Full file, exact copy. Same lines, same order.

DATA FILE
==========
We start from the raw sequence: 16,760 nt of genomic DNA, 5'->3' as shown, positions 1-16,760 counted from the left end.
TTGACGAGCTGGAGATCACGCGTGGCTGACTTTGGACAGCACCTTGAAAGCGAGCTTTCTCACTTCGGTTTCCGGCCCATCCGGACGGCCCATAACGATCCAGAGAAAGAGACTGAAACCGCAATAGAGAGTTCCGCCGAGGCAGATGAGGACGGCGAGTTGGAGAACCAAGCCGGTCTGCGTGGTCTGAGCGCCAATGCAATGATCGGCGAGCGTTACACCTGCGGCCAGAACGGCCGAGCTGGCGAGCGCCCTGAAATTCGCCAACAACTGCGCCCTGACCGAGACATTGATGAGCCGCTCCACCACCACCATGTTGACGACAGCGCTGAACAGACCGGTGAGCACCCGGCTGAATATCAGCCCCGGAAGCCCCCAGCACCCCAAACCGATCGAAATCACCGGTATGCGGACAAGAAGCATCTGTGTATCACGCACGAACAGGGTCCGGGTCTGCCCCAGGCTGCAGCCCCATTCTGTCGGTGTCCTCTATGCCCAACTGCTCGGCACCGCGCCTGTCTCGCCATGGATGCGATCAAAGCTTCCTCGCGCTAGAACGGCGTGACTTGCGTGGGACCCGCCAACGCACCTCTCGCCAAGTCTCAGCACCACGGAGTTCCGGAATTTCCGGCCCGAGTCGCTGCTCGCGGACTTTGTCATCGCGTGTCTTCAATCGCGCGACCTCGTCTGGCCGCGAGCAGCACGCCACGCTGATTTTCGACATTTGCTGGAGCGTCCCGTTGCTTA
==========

We start from the raw sequence: 16,760 nt of genomic DNA, 5'->3' as shown, positions 1-16,760 counted from the left end.
TTGACGAGCTGGAGATCACGCGTGGCTGACTTTGGACAGCACCTTGAAAGCGAGCTTTCTCACTTCGGTTTCCGGCCCATCCGGACGGCCCATAACGATCCAGAGAAAGAGACTGAAACCGCAATAGAGAGTTCCGCCGAGGCAGATGAGGACGGCGAGTTGGAGAACCAAGCCGGTCTGCGTGGTCTGAGCGCCAATGCAATGATCGGCGAGCGTTACACCTGCGGCCAGAACGGCCGAGCTGGCGAGCGCCCTGAAATTCGCCAACAACTGCGCCCTGACCGAGACATTGATGAGCCGCTCCACCACCACCATGTTGACGACAGCGCTGAACAGACCGGTGAGCACCCGGCTGAATATCAGCCCCGGAAGCCCCCAGCACCCCAAACCGATCGAAATCACCGGTATGCGGACAAGAAGCATCTGTGTATCACGCACGAACAGGGTCCGGGTCTGCCCCAGGCTGCAGCCCCATTCTGTCGGTGTCCTCTATGCCCAACTGCTCGGCACCGCGCCTGTCTCGCCATGGATGCGATCAAAGCTTCCTCGCGCTAGAACGGCGTGACTTGCGTGGGACCCGCCAACGCACCTCTCGCCAAGTCTCAGCACCACGGAGTTCCGGAATTTCCGGCCCGAGTCGCTGCTCGCGGACTTTGTCATCGCGTGTCTTCAATCGCGCGACCTCGTCTGGCCGCGAGCAGCACGCCACGCTGATTTTCGACATTTGCTGGAGCGTCCCGTTGCTTA